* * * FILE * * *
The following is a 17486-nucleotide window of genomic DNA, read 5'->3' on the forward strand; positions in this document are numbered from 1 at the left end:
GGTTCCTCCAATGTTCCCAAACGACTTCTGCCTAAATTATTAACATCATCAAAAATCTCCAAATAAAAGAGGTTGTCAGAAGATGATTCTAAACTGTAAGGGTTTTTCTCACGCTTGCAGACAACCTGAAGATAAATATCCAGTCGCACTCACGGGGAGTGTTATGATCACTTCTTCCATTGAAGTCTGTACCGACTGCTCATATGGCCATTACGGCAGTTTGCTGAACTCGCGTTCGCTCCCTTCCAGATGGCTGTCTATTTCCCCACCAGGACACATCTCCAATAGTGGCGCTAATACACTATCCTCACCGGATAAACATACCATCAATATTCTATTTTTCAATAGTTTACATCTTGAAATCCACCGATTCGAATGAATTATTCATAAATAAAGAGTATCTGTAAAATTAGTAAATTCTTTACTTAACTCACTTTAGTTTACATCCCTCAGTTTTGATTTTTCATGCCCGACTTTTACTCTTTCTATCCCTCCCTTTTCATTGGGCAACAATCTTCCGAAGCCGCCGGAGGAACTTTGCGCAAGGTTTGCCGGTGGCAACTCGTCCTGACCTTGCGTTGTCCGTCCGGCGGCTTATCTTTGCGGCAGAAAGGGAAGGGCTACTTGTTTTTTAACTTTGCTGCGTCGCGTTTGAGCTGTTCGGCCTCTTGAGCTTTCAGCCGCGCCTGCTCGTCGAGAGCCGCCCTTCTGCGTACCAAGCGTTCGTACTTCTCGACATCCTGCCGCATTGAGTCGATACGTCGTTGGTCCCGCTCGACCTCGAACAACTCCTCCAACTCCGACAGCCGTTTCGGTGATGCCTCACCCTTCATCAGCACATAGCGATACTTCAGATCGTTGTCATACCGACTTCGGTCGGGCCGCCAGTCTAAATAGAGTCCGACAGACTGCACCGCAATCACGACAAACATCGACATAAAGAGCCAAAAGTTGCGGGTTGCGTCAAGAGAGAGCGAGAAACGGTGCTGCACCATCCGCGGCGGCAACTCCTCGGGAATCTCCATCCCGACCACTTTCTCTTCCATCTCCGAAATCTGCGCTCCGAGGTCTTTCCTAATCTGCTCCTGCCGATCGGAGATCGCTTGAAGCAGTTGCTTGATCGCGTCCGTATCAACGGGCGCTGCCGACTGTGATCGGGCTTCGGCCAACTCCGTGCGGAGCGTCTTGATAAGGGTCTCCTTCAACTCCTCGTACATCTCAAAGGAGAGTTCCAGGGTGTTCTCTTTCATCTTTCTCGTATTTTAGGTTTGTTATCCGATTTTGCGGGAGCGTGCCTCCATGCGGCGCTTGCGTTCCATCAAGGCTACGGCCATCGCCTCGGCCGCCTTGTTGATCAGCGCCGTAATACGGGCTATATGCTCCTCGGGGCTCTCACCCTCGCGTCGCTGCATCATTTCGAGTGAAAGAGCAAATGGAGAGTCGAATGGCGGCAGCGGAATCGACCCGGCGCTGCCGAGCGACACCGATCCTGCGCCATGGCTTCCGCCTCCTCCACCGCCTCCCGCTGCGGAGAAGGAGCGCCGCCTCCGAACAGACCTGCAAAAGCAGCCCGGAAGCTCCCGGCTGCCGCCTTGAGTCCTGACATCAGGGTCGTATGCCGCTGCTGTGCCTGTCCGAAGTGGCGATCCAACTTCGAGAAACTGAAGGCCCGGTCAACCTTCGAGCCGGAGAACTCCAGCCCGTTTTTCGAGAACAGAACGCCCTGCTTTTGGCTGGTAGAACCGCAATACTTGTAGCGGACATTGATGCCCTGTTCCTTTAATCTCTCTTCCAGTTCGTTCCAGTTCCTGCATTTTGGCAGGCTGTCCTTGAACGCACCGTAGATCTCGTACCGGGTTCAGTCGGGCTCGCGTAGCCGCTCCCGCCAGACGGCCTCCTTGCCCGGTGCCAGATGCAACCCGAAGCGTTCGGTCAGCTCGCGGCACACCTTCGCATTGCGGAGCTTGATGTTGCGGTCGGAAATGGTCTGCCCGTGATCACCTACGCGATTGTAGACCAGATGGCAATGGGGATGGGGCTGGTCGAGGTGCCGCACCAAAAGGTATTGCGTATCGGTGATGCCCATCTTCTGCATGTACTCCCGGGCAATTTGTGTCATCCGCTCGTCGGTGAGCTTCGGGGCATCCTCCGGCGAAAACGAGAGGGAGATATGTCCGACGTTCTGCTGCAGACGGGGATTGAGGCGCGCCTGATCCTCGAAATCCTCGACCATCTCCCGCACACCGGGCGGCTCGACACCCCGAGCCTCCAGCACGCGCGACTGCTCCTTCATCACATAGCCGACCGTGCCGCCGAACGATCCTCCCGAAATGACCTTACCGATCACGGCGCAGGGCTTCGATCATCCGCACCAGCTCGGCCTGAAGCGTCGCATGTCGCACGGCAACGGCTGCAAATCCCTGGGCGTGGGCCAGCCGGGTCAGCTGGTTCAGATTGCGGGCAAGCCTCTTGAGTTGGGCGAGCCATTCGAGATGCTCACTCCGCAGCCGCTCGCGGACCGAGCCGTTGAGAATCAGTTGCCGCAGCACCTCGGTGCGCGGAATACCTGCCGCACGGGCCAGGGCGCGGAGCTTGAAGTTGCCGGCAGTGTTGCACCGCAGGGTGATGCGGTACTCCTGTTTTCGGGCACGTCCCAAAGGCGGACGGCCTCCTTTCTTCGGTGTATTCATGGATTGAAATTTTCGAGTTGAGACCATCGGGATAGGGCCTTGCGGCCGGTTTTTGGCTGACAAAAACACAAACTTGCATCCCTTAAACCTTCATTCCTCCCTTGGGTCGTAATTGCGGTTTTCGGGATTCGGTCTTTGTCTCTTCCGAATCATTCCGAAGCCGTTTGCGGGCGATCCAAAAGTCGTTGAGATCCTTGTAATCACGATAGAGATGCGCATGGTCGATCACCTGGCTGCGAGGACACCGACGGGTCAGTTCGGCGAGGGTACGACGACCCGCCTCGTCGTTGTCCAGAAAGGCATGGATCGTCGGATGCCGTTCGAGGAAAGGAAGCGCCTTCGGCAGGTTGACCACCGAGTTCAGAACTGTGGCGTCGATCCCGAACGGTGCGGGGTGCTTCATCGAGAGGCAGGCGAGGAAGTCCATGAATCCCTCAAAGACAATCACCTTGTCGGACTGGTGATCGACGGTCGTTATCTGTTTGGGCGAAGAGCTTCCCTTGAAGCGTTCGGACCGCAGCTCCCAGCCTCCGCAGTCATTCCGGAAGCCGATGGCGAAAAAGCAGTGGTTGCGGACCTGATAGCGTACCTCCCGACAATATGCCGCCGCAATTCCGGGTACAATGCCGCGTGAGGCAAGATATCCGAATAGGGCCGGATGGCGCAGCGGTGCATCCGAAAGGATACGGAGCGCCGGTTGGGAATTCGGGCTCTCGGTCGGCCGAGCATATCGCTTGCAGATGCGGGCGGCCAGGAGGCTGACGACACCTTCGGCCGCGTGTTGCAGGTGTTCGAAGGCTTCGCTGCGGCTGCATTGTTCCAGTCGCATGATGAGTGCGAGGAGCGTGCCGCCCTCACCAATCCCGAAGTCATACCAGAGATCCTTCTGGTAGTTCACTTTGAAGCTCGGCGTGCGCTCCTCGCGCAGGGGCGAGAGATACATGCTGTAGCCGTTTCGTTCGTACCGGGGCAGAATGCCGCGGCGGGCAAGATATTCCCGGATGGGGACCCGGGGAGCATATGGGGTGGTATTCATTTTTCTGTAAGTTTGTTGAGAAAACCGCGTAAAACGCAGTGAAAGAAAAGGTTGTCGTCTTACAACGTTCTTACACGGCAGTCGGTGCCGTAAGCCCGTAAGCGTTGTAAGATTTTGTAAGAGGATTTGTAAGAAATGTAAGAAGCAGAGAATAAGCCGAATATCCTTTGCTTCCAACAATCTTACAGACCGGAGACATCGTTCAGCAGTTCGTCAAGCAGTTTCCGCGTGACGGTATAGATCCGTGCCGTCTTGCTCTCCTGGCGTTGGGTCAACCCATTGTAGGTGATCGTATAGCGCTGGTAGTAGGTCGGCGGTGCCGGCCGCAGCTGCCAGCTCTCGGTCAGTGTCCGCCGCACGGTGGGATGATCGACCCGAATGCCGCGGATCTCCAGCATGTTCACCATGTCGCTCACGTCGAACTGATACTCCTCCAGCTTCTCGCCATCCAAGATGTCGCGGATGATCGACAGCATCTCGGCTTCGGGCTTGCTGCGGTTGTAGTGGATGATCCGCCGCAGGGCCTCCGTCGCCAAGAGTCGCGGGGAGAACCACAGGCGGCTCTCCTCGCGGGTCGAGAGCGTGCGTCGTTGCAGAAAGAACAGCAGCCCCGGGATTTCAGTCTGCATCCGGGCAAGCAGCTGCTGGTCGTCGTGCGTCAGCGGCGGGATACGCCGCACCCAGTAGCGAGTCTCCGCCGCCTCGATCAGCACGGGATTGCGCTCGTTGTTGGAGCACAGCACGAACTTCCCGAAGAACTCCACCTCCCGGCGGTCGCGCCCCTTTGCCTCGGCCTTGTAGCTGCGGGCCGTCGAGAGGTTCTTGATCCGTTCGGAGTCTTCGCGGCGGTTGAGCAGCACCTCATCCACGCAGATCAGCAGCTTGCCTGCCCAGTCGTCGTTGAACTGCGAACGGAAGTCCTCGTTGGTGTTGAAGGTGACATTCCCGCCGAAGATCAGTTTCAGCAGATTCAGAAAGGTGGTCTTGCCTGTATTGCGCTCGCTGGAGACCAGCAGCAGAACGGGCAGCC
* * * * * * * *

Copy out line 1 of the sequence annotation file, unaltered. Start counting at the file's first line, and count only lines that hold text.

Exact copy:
The following is a 17486-nucleotide window of genomic DNA, read 5'->3' on the forward strand; positions in this document are numbered from 1 at the left end: